The beautiful lettering painted on the windows of Café “Het Molenpad” was one of the first works with “Amsterdamse Krulletters” I could identify and photograph back in 2004. “Het Molenpad” is on the Prinsengracht, separated a few meters from the location of the building were the Public Library used to be located. Two or three years later, I started to be more systematic and take pictures of every window with krulletters, so I came back to this café with a better camera and, to my despair, discovered that the place had been renovated and the old lettering was gone. The pictures I had were not good enough and I couldn’t include them in my book.
A couple of months ago Thijs Kerkhof, owner of “Het Molenpad” contacted me and told me he still had the old lettered glass and that I could take it if I wanted. Wonderful! I had always regretted what happened to this window because the work was in a very good condition and hadn’t been “restored” by less skilled painters – like many of the windows in Amsterdam. So I collected the 28 kilos glass and brought it to Kunst en Zo where Theo van Steijn prepared a strong frame for it.
Now this gorgeous sign painting work is hanging on a wall at ReType’s headquarters. It makes me very happy to watch it every morning. Ramiro Espinoza.
Ramiro has recently given a workshop introducing to copperplate calligraphy to the Amsterdam Sign Painters Guild. It was a great Saturday spent among home made walnut ink, oblique holders and vintage pointed nibs. Thanks to the ASG crew for the hospitality and the great company! (More pictures of the even can be seen at in Flickr’s account.)
Our typeface Laski Slab –designed by Paula Mastrangelo & Ramiro Espinoza – has been awarded with the highest prize of the Hiii Typography contest. Needless to say we feel deeply honored for receiving it. Thanks a lot to the jury and congratulations to the rest of the winers.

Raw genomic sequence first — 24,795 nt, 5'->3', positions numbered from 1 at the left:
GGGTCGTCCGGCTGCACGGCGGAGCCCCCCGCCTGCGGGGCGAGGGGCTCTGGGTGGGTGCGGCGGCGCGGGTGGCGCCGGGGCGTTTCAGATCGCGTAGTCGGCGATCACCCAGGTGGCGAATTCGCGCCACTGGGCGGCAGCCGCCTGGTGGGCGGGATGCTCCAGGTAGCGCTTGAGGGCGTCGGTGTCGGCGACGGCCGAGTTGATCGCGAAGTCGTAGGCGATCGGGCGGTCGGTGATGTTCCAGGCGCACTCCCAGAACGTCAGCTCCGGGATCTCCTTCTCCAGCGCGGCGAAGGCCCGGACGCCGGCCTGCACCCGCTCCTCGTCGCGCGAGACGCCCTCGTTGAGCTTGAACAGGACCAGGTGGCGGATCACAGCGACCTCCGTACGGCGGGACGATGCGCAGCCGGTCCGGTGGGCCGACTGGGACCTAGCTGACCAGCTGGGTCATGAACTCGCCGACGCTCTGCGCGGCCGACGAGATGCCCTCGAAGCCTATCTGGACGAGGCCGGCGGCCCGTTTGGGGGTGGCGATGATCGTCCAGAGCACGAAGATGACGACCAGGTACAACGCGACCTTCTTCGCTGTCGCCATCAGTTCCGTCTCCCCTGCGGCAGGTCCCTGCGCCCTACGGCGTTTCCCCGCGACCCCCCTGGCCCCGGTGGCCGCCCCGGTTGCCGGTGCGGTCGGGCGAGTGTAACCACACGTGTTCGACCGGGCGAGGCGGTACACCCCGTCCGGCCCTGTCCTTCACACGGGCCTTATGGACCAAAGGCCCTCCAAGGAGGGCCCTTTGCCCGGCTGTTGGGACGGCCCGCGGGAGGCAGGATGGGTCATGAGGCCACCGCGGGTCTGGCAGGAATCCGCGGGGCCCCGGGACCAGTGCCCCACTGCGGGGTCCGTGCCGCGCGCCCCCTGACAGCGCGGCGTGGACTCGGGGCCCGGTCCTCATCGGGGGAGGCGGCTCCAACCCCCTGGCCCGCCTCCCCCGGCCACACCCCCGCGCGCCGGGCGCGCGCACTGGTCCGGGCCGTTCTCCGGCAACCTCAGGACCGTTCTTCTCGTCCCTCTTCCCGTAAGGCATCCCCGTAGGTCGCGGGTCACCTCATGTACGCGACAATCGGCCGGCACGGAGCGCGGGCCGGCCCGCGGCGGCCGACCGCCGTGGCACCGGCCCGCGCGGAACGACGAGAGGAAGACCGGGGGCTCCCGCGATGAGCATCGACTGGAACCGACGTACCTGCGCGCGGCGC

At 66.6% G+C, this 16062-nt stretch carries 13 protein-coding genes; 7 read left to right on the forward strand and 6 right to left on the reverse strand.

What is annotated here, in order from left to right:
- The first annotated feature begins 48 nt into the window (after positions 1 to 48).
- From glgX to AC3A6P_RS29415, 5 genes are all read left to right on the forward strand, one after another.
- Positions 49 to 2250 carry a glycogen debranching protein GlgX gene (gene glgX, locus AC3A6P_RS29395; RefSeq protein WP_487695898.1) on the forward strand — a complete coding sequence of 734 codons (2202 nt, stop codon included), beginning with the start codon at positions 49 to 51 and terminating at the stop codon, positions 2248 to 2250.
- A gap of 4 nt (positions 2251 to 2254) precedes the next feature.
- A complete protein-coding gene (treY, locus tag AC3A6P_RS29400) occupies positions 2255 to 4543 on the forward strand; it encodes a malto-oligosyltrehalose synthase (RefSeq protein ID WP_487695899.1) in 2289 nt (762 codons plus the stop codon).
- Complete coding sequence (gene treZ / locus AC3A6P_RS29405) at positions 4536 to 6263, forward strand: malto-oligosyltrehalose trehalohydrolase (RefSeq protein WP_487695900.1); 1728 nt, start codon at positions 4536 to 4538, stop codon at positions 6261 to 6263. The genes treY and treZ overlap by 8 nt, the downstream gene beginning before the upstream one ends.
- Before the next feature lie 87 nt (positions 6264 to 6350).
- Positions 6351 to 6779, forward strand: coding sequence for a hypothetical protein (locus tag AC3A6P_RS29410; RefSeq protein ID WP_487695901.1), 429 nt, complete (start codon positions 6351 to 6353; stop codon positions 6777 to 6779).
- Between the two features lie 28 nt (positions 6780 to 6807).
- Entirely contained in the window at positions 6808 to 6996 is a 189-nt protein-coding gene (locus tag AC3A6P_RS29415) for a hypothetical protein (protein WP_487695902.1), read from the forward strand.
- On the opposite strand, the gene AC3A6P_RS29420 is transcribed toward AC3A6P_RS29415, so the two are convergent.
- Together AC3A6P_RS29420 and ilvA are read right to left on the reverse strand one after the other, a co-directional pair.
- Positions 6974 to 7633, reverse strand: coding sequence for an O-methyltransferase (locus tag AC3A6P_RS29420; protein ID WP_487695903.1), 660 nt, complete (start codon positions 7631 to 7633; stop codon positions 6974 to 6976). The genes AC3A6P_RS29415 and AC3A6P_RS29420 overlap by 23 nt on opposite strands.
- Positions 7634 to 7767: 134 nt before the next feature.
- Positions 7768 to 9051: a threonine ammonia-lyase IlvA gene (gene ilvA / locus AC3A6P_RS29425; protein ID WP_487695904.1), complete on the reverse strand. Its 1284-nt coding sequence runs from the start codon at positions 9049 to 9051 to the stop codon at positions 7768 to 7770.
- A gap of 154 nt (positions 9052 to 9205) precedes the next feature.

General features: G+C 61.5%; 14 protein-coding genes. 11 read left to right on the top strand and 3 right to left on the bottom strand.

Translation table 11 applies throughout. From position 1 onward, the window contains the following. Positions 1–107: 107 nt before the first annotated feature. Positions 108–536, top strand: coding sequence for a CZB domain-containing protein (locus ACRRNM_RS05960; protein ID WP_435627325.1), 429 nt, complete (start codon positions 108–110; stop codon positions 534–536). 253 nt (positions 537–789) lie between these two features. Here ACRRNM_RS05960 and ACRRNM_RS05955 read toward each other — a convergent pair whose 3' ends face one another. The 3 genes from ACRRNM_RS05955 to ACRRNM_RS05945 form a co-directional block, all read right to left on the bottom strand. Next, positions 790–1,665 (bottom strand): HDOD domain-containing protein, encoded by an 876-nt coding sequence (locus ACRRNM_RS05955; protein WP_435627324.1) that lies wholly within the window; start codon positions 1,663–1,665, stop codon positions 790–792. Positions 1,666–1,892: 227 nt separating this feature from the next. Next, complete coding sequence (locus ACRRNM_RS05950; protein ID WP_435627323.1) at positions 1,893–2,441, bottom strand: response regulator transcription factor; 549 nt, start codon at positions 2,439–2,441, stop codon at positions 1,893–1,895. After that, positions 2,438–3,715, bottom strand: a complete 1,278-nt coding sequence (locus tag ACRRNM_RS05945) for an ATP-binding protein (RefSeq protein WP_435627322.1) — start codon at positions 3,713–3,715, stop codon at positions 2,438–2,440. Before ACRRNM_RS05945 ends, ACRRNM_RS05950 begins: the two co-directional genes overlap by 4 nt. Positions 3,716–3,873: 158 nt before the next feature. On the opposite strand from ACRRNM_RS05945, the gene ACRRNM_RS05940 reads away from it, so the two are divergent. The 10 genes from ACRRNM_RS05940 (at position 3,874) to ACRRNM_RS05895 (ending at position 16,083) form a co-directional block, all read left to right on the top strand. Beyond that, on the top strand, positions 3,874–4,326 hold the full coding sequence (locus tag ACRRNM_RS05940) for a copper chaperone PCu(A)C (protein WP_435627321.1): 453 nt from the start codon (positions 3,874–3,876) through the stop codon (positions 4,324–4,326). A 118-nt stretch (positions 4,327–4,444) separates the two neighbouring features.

What are the origins of the exuberant swash letters that can be found on the windows of many of Amsterdam’s most traditional bars? Who painted them? Was it a collective creation, or the work of a lone gifted sign painter? How old is this style?
For almost a decade Ramiro Espinoza thoroughly researched the refined, swirling lettering style, examining every surviving example in Amsterdam, Maastricht and Ghent in an effort to answer these questions. He compiled his findings in De Amsterdamse Krulletter – The Curly Letter of Amsterdam, a comprehensive, lushly illustrated and beautifully produced (bilingual English–Dutch) book. With its publication Ramiro hopes to raise awareness for this little-known chapter of the Dutch graphical tradition, bringing it into the present and making the lettering style relevant again.
The text is by Ramiro Espinoza, with an introduction by Jan Middendorp. Photographer Rob Becker documented all the known existing windows in the three cities in beautiful black and white, in order to capture the ambience and context in which the curly script flourished. More than merely a visual essay on the Krulletter, Rob’s photos also constitute a true artistic homage to the Amsterdam ‘brown’ cafés.
Kerning fonts is a tiring activity that can put a big stress on your extremities. Following the advice given at Robothon conference by Andy Clymer, we are experimenting using MetricsMachine and an USB’s game pad with the help of the universal driver USB Overdrive. It works like a charm. We specially like to have a handy way to flip the selected pair when checking kerning symmetry. The next kerning work at Retype is much probably going to be performed with this method.